Stalin and the Struggle for
"Famous People of the Land of Soviets"
By Vasilii Efanov
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During the War
1. Toward the end of the Second World War Stalin and his supporters
on the Politburo made one more attempt to get the Bolshevik Party out of
direct control over the Soviet government. Here is how Yuri Zhukov describes
In January 1944 . . . for the first time during the war there was a
joint convocation of both the [Central Committee] Plenum and a session
of the Supreme Soviet of the USSR. Molotov and Malenkov prepared a draft
of a Central Committee decree according to which the Party would be
legally distanced from power. It would retain only agitation and
propaganda; no one would deprive it of these normal party matters, and
participation in the selection of cadres, which was also completely
natural. But it simply forbade the Party from interfering in
economics and the working of the organs of the state. Stalin read
the draft, changed six words in it, and wrote "Agreed" on it. What
happened next remains a mystery. . . .
. . . This was a new attempt to lead the Party into the State stable,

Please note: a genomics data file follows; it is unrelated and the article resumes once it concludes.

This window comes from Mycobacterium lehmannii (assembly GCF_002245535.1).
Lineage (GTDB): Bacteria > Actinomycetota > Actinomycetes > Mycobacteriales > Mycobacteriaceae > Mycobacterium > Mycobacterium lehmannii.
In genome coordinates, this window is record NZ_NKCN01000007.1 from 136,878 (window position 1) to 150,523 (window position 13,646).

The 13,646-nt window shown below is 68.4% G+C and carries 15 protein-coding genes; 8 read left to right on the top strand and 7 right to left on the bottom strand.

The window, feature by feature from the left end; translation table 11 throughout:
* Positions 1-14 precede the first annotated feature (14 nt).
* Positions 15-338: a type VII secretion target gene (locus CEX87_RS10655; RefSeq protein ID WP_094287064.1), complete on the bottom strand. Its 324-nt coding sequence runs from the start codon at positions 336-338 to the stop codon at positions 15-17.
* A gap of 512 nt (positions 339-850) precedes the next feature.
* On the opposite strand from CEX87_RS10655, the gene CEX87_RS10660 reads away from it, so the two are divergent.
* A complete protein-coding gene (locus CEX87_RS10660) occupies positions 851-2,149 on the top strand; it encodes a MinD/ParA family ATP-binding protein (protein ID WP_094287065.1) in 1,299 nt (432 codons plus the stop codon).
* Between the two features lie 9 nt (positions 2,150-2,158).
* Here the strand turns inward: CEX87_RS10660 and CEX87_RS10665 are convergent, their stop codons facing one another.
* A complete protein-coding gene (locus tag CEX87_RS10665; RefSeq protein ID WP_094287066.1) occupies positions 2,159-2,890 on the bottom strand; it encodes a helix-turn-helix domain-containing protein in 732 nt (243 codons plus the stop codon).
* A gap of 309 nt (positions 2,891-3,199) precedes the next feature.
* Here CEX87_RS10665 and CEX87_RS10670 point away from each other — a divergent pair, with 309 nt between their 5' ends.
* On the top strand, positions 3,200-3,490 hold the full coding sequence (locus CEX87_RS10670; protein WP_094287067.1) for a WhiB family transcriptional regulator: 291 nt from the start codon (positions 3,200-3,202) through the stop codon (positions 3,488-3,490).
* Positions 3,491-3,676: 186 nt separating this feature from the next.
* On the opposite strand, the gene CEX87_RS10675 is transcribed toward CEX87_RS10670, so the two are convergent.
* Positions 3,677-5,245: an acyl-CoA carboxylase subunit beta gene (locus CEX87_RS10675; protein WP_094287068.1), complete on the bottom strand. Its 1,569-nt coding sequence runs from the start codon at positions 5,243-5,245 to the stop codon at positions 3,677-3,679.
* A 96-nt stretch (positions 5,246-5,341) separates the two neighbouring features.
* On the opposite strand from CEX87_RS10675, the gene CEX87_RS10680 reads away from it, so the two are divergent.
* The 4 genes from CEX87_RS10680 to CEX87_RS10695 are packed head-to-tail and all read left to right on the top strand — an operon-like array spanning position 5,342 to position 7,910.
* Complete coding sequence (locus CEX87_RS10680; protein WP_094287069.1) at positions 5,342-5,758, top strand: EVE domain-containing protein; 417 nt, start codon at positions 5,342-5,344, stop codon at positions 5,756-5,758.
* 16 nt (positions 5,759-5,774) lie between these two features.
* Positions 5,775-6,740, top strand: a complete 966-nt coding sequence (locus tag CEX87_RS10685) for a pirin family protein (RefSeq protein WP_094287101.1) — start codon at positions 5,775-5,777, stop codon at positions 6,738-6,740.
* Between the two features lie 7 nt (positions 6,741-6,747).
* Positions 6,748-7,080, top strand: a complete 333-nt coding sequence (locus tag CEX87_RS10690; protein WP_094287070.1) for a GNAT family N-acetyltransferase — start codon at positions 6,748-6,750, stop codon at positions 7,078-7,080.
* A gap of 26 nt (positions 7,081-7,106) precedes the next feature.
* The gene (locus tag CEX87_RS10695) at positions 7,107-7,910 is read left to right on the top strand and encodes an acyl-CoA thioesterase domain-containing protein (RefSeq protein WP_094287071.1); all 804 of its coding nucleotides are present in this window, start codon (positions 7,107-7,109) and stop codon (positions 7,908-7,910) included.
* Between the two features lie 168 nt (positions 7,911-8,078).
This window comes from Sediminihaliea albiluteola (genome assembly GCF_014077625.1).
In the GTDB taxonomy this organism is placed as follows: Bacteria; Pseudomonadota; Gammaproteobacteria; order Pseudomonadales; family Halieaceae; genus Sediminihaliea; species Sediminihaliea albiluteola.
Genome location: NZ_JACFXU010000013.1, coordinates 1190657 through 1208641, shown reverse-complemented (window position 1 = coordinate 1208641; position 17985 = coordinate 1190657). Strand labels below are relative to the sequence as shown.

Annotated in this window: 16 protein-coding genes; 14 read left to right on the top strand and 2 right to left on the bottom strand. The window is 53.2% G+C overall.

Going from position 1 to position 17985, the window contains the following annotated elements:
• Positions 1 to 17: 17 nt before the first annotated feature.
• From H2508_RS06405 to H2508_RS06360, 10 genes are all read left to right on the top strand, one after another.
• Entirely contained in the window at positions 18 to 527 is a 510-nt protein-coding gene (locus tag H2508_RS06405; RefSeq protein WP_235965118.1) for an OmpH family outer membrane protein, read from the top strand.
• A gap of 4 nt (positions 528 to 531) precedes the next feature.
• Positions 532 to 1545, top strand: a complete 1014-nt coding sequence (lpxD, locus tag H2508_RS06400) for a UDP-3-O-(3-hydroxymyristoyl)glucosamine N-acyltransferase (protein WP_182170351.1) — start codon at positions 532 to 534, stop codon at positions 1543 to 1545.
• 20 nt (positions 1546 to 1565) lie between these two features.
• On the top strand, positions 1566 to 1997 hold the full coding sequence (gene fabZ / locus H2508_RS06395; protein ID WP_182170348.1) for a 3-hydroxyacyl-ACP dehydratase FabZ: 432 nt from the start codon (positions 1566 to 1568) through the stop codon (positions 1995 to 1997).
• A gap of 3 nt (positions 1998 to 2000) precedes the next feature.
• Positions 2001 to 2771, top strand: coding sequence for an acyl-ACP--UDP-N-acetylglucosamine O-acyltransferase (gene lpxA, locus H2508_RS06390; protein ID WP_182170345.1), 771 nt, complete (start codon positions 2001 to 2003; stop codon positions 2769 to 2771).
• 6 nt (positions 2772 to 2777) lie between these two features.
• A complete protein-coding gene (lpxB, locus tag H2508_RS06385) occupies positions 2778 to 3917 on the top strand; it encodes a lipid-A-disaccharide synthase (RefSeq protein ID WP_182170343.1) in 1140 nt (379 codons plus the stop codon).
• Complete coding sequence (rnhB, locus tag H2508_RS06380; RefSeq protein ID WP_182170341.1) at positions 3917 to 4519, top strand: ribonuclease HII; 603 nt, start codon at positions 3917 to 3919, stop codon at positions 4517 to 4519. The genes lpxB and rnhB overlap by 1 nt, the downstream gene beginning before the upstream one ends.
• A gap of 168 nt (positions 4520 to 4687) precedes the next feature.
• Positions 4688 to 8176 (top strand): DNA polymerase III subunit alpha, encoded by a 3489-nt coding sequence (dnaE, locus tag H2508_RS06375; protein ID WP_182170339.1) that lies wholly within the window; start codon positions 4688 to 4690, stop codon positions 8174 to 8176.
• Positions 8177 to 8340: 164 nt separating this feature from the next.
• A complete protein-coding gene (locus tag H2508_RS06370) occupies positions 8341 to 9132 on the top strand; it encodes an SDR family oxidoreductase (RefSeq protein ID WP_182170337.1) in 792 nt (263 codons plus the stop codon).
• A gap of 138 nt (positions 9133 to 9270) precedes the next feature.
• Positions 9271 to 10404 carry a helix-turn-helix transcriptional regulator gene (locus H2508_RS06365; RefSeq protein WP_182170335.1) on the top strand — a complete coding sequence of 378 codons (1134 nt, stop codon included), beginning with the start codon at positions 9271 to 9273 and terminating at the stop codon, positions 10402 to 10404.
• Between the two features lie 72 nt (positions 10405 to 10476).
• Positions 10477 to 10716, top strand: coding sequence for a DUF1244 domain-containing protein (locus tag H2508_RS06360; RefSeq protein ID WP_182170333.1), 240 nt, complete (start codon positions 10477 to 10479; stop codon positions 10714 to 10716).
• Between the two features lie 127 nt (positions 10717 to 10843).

retaining for it only those functions it really fulfilled during the
war. The draft has five signatures: Molotov, Malenkov, Stalin,
Khrushchev, Andreev. There was no stenographic record, and we can only
guess how others voted. Alas, even the all-powerful State Committee for
Defense, with all four members in the Politburo of the Central
Committee, could not shatter the old order of things. This proves yet
one more time that Stalin never had the power that both anti-Stalinists
and Stalinists attribute to him. (Zhukov, Kul'tovaia; emphasis
2. We do not know how this "distancing" of the Party from economics
and the state was to have been effected. Presumably, though, some other
method of staffing the state organs would have been envisaged. Would this
have meant a return to elections as specified in the 1936 Constitution?
3. Whatever the answers to these questions, it seems likely that the
Central Committee, made up largely of Party First Secretaries, once again
rebuffed the Stalin leadership's plans for fundamental change in the Soviet
system. In his "Secret Speech" Khrushchev denied that any such Plenum had
taken place at all! Since most of the C.C. members in the audience had to
have known this was a lie, it may be that the purpose of this lie was to
tacitly signal them that this dangerous move against their power was now
After the War
The 1947 Draft of the Party
Beria's Moves towards
Deaths of Stalin and
Beria . . . and Others?
Conclusions and Future